Can we create a 20′ x 4′ historic district to protect the Ypsi-Arbor sign?

Well, it looks as though the auction for our beloved Ypsi-Arbor sign has now begun. The good news is, at least so far, no one has stepped forward to start the bidding…

The minimum bid, as you can see in this screen capture, is $3,000.

ypsiarborsignauction2

The folks at AnnArbor.com, though, are reporting that there is some interest. According to a story published today, New Center Consulting, the group running the auction, is claiming that producers of the television show “American Pickers” have said that they would pay $3,000. And, they’re claiming that, “a national sign museum” has offered $3,500.

As I’ve expressed on the site before, I’d like for the iconic landmark to stay right where it is. And I’m confident that we could raise on the order of $5,000 to make that happen. I think enough of us feel passionately about the sign, which has stood between our two communities since 1964, that the fundraising would be relatively easy. But buying the sign is just part of the equation. We’d also have to figure out a way to protect those few square feet that it now stands on. Would it be possible, I wonder, to have it designated a historic cultural artifact? Or, could we convince the Township to designate the State’s tiniest historic district?

The Washtenaw Avenue corridor is the most traveled thoroughfare in our County, and this is easily the most distinctive feature on it. In a sea of fast food chains and endless strip malls, it stands out, exuding character, and, at least symbolically, bringing our two cities together. As cities nationwide are descending into a homogeneous mess of lowest common denominator crap, I think it’s imperative for us to stand up and protect the things that make our community unique, and give us a sense of history and place. I don’t know how we can stop this sign from being sold, as the the majestic wheels of Capitalism are already in motion, but, if we don’t at least try, I think we’re pretty fucking pathetic.

This might seem like a silly thing to give a damn about, but I think we’ve got to draw the line somewhere. (I used to draw the line at our historic Peninsular Paper plant, which I thought would have made an incredible arts space, but it was torn down to make way for questionably constructed student apartments.)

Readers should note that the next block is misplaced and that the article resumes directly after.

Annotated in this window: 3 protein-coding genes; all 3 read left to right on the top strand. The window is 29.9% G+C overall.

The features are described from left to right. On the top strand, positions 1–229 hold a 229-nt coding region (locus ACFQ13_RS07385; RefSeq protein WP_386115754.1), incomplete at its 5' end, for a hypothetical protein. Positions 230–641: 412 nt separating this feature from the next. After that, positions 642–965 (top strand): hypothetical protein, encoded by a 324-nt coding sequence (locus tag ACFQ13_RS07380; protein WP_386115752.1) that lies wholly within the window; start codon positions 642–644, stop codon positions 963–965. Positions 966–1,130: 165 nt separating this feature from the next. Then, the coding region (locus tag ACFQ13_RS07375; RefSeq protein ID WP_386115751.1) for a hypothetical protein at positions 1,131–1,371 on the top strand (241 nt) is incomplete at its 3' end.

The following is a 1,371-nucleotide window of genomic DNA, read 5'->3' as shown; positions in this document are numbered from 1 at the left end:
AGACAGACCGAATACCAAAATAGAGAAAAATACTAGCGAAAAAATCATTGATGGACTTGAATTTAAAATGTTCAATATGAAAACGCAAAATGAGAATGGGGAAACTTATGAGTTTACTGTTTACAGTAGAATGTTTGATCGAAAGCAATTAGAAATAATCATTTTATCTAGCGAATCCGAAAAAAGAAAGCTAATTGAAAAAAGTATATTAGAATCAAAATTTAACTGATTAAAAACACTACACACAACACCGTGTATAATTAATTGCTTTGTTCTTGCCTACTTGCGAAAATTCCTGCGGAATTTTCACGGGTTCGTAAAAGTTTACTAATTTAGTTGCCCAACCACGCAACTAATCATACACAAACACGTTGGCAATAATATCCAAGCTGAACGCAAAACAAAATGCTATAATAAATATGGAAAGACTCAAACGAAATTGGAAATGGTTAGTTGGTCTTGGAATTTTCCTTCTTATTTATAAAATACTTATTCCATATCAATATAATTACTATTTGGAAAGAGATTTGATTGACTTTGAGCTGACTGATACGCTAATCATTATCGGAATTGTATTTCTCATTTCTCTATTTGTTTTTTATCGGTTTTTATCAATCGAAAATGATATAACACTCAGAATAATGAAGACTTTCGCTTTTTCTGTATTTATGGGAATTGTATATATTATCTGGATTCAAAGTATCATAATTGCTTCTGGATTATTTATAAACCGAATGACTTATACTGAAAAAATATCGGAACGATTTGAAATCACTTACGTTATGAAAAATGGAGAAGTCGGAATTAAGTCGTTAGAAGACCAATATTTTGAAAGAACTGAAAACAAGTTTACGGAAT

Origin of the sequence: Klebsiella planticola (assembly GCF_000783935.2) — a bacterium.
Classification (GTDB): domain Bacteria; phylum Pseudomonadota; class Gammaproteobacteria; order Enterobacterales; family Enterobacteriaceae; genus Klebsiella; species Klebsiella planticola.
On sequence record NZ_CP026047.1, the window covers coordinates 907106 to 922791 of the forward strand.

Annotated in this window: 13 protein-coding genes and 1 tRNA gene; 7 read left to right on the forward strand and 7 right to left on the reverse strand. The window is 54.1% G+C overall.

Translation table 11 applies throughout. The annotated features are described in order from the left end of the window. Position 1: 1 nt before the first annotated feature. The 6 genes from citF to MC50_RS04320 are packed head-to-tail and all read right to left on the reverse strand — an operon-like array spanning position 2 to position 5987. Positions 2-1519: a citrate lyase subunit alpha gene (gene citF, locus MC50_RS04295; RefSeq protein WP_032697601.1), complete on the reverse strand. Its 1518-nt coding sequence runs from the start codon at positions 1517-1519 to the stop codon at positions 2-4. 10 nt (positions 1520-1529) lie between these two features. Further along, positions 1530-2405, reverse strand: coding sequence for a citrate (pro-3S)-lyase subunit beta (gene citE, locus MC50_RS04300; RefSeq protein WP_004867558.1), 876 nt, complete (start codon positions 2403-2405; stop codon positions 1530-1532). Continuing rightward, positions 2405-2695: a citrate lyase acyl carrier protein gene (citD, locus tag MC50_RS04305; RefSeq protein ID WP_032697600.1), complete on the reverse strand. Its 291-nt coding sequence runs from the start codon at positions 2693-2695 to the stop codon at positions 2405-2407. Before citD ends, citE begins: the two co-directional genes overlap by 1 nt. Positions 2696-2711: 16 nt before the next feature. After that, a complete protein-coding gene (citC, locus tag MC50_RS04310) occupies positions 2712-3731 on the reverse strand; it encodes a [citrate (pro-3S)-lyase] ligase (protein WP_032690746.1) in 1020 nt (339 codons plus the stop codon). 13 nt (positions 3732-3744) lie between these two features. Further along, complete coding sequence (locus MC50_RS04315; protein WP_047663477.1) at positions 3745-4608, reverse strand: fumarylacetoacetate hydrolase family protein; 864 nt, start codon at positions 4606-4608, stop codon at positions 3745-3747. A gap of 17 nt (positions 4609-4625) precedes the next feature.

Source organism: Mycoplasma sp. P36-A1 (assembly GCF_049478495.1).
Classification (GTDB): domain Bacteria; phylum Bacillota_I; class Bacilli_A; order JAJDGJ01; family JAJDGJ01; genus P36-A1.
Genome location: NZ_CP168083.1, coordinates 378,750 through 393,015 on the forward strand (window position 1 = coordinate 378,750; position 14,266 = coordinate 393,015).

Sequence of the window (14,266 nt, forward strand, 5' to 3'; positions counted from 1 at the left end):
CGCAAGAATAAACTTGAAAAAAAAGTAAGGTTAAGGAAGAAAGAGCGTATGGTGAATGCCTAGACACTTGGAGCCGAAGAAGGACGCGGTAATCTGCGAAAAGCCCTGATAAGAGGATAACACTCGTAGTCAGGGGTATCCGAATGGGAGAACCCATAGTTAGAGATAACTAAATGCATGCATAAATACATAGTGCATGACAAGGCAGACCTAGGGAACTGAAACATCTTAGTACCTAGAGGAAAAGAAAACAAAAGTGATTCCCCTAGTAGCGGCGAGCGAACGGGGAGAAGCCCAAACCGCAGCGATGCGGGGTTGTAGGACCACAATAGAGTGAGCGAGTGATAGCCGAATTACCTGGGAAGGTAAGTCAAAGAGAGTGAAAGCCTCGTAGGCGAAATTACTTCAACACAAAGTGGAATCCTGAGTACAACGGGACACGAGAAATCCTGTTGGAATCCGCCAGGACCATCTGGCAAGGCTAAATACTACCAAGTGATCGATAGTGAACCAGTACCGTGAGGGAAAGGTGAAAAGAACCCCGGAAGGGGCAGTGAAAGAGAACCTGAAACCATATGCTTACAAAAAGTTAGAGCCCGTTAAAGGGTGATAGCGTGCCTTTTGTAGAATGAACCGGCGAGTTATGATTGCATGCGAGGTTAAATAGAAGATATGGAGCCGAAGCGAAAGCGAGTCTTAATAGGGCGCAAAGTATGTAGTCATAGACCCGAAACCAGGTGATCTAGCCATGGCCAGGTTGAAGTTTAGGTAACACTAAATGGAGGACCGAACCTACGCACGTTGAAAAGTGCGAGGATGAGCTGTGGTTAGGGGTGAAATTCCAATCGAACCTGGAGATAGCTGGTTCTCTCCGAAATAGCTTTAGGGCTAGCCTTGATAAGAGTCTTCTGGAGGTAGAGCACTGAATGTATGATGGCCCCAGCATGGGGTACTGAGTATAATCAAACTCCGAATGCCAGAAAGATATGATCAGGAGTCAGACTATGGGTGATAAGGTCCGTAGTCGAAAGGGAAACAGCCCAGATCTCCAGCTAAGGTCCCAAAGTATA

And I’m all for a demonstration at the base of the sign, if folks are up for it. (I’m picturing people chained to the sign, while puppet shows go on and bands play.) Either we find a way to stop this auction, or we raise enough money to buy it ourselves. There’s no other option.

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21 Comments

  1. donna
    Posted March 31, 2011 at 10:40 pm | Permalink

    you’d also have to figure out how to keep the power on, no?
    otherwise, it’d be a sad, dark sign at night.

  2. Posted March 31, 2011 at 10:53 pm | Permalink

    Yup, I was going to mention that. We need to figure out how to keep it lit. I also didn’t mention it, but I think it would be OK to give whomever purchases that parcel of land some flexibility with regard to where the sign ultimately resides. s long as it’s somewhere on that corner, I’d be happy.

  3. Posted March 31, 2011 at 10:55 pm | Permalink

    Here’s an idea… Maybe the sign takes coins. Maybe 25-cents gets you a half-hour.

  4. Tim Oskins
    Posted April 1, 2011 at 12:50 am | Permalink

    Where are our elected leaders on this?

  5. Mark
    Posted April 1, 2011 at 7:39 am | Permalink

    The city should buy the sign as well as the ground it sits on as part of a larger plan to incorporate everything between Hewitt and Golfside into the city.

  6. Posted April 1, 2011 at 7:40 am | Permalink

    Typically, by the time something historic is in danger, it’s way to late to save/preserve it. Preservation requires a little bit of forethought. Creating a historic district or designation requires process, public hearings, and all that other good government stuff.